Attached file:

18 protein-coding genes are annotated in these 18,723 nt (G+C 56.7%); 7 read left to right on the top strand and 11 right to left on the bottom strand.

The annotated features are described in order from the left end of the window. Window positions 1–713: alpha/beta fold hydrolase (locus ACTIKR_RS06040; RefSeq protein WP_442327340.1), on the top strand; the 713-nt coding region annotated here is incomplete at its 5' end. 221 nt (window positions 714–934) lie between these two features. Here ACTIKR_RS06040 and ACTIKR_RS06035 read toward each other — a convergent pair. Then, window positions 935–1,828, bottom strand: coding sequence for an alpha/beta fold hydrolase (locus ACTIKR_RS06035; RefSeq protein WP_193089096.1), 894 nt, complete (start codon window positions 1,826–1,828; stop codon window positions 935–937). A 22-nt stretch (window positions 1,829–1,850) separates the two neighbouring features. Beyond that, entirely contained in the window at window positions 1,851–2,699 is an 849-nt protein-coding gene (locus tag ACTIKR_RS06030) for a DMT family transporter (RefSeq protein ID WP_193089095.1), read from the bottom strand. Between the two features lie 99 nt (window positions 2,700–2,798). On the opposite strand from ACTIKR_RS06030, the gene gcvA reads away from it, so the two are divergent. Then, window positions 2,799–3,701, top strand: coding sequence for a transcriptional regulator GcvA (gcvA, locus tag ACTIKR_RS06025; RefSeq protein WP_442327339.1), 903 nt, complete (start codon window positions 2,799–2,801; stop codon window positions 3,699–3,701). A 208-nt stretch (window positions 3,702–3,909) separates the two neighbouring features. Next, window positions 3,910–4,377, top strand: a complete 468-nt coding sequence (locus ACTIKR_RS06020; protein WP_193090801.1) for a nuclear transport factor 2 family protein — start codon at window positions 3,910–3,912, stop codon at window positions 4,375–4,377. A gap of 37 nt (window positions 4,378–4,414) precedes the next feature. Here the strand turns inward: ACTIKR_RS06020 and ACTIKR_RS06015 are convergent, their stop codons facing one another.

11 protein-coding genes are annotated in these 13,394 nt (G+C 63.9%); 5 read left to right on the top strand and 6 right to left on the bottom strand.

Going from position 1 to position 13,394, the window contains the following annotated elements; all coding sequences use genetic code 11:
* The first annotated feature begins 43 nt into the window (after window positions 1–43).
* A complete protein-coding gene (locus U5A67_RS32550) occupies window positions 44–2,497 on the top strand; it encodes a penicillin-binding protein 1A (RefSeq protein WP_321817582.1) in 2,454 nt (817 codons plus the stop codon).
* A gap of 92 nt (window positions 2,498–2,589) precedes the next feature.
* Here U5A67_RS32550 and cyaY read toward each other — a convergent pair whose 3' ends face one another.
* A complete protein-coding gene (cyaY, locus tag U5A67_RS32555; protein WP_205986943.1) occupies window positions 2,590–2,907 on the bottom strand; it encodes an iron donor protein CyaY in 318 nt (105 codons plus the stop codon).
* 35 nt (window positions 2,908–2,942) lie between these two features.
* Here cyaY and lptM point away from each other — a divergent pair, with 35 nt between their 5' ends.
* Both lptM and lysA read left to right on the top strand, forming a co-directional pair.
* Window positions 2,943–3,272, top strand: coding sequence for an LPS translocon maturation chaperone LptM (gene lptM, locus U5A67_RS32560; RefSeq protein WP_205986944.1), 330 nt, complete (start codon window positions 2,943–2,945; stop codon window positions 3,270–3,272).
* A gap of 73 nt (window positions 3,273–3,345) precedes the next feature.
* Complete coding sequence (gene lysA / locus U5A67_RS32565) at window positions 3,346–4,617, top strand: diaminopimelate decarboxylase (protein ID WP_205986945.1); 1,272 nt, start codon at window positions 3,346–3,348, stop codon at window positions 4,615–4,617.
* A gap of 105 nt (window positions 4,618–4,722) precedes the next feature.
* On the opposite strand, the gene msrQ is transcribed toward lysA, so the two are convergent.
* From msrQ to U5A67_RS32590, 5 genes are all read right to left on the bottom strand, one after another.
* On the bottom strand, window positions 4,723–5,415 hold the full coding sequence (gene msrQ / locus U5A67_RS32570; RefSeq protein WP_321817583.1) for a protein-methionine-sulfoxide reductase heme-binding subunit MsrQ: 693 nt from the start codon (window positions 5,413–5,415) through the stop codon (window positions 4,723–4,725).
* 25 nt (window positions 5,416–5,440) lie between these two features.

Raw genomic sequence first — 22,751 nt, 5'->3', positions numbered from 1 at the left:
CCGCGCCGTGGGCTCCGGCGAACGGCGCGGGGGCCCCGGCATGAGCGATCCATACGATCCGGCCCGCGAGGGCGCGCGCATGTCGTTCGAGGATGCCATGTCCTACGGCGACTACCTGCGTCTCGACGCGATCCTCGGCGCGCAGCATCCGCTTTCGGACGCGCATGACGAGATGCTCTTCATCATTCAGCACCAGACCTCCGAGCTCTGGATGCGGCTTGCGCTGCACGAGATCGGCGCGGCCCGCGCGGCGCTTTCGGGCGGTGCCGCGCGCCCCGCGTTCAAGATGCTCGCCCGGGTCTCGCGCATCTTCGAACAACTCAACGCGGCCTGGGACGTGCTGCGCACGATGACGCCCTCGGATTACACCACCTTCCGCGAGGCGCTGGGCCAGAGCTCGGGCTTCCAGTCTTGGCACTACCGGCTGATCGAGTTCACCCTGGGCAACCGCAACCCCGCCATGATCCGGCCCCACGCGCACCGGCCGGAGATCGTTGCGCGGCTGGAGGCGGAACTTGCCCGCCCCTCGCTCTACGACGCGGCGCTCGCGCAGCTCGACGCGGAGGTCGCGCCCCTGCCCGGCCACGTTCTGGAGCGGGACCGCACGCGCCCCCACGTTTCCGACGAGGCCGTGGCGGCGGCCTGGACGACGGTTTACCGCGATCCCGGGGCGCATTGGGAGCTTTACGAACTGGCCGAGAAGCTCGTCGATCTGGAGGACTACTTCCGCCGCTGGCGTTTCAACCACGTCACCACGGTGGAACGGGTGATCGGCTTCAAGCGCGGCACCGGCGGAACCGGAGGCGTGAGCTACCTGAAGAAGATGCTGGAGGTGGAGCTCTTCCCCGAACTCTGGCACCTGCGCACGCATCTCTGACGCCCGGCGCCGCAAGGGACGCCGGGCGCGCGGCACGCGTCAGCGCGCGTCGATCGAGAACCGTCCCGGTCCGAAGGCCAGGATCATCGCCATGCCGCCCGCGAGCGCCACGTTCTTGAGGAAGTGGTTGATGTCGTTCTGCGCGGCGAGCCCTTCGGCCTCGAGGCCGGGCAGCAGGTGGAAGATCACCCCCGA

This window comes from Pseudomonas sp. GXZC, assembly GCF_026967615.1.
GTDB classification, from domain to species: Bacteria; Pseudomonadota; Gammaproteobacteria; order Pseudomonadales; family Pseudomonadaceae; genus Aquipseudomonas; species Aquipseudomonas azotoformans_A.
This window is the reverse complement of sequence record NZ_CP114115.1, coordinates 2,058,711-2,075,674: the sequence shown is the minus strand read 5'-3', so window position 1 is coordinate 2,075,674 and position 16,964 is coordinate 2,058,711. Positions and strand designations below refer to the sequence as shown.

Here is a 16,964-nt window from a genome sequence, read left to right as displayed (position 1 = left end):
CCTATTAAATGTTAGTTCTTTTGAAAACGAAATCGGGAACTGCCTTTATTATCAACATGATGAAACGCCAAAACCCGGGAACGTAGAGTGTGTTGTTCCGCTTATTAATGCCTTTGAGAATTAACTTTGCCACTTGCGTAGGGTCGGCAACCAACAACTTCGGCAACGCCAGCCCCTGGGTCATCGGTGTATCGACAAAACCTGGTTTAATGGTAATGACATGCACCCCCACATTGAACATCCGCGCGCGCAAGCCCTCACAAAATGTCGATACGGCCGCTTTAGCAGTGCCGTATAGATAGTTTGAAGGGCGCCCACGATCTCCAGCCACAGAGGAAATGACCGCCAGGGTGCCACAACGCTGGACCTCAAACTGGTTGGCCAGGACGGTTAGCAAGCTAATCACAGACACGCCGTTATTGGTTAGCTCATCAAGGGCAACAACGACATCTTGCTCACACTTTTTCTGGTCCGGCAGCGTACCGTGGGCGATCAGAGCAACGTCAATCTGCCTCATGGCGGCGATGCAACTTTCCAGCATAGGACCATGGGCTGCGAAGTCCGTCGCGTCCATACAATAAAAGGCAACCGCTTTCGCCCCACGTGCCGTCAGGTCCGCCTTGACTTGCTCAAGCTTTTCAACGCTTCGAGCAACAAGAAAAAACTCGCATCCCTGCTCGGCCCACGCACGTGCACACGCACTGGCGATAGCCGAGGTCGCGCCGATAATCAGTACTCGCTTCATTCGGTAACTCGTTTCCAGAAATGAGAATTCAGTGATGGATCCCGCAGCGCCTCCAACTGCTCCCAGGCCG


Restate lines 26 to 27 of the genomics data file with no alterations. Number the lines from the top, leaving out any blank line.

Here is a 16,964-nt window from a genome sequence, read left to right as displayed (position 1 = left end):
CCTATTAAATGTTAGTTCTTTTGAAAACGAAATCGGGAACTGCCTTTATTATCAACATGATGAAACGCCAAAACCCGGGAACGTAGAGTGTGTTGTTCCGCTTATTAATGCCTTTGAGAATTAACTTTGCCACTTGCGTAGGGTCGGCAACCAACAACTTCGGCAACGCCAGCCCCTGGGTCATCGGTGTATCGACAAAACCTGGTTTAATGGTAATGACATGCACCCCCACATTGAACATCCGCGCGCGCAAGCCCTCACAAAATGTCGATACGGCCGCTTTAGCAGTGCCGTATAGATAGTTTGAAGGGCGCCCACGATCTCCAGCCACAGAGGAAATGACCGCCAGGGTGCCACAACGCTGGACCTCAAACTGGTTGGCCAGGACGGTTAGCAAGCTAATCACAGACACGCCGTTATTGGTTAGCTCATCAAGGGCAACAACGACATCTTGCTCACACTTTTTCTGGTCCGGCAGCGTACCGTGGGCGATCAGAGCAACGTCAATCTGCCTCATGGCGGCGATGCAACTTTCCAGCATAGGACCATGGGCTGCGAAGTCCGTCGCGTCCATACAATAAAAGGCAACCGCTTTCGCCCCACGTGCCGTCAGGTCCGCCTTGACTTGCTCAAGCTTTTCAACGCTTCGAGCAACAAGAAAAAACTCGCATCCCTGCTCGGCCCACGCACGTGCACACGCACTGGCGATAGCCGAGGTCGCGCCGATAATCAGTACTCGCTTCATTCGGTAACTCGTTTCCAGAAATGAGAATTCAGTGATGGATCCCGCAGCGCCTCCAACTGCTCCCAGGCCG